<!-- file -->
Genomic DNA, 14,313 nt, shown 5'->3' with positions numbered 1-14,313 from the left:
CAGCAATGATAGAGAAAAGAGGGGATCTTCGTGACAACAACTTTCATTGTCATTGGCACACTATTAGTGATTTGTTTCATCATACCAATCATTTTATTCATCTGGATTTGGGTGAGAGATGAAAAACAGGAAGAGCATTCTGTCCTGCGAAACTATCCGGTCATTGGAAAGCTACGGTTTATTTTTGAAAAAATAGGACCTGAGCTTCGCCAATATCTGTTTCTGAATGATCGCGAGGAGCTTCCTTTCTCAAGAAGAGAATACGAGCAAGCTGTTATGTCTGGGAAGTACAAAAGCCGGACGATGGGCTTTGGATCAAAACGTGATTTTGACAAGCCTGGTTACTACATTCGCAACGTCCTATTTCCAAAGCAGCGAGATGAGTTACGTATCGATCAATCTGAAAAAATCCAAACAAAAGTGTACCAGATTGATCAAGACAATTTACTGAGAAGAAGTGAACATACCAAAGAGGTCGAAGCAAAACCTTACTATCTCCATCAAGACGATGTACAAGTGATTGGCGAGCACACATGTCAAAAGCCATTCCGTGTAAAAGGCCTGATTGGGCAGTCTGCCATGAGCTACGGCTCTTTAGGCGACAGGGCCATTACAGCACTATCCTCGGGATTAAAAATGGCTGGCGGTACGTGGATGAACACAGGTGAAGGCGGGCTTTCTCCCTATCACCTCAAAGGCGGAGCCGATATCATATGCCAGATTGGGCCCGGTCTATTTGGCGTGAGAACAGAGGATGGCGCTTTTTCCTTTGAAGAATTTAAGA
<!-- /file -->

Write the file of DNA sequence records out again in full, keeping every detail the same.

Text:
Genomic DNA, 14,313 nt, shown 5'->3' with positions numbered 1-14,313 from the left:
CAGCAATGATAGAGAAAAGAGGGGATCTTCGTGACAACAACTTTCATTGTCATTGGCACACTATTAGTGATTTGTTTCATCATACCAATCATTTTATTCATCTGGATTTGGGTGAGAGATGAAAAACAGGAAGAGCATTCTGTCCTGCGAAACTATCCGGTCATTGGAAAGCTACGGTTTATTTTTGAAAAAATAGGACCTGAGCTTCGCCAATATCTGTTTCTGAATGATCGCGAGGAGCTTCCTTTCTCAAGAAGAGAATACGAGCAAGCTGTTATGTCTGGGAAGTACAAAAGCCGGACGATGGGCTTTGGATCAAAACGTGATTTTGACAAGCCTGGTTACTACATTCGCAACGTCCTATTTCCAAAGCAGCGAGATGAGTTACGTATCGATCAATCTGAAAAAATCCAAACAAAAGTGTACCAGATTGATCAAGACAATTTACTGAGAAGAAGTGAACATACCAAAGAGGTCGAAGCAAAACCTTACTATCTCCATCAAGACGATGTACAAGTGATTGGCGAGCACACATGTCAAAAGCCATTCCGTGTAAAAGGCCTGATTGGGCAGTCTGCCATGAGCTACGGCTCTTTAGGCGACAGGGCCATTACAGCACTATCCTCGGGATTAAAAATGGCTGGCGGTACGTGGATGAACACAGGTGAAGGCGGGCTTTCTCCCTATCACCTCAAAGGCGGAGCCGATATCATATGCCAGATTGGGCCCGGTCTATTTGGCGTGAGAACAGAGGATGGCGCTTTTTCCTTTGAAGAATTTAAGA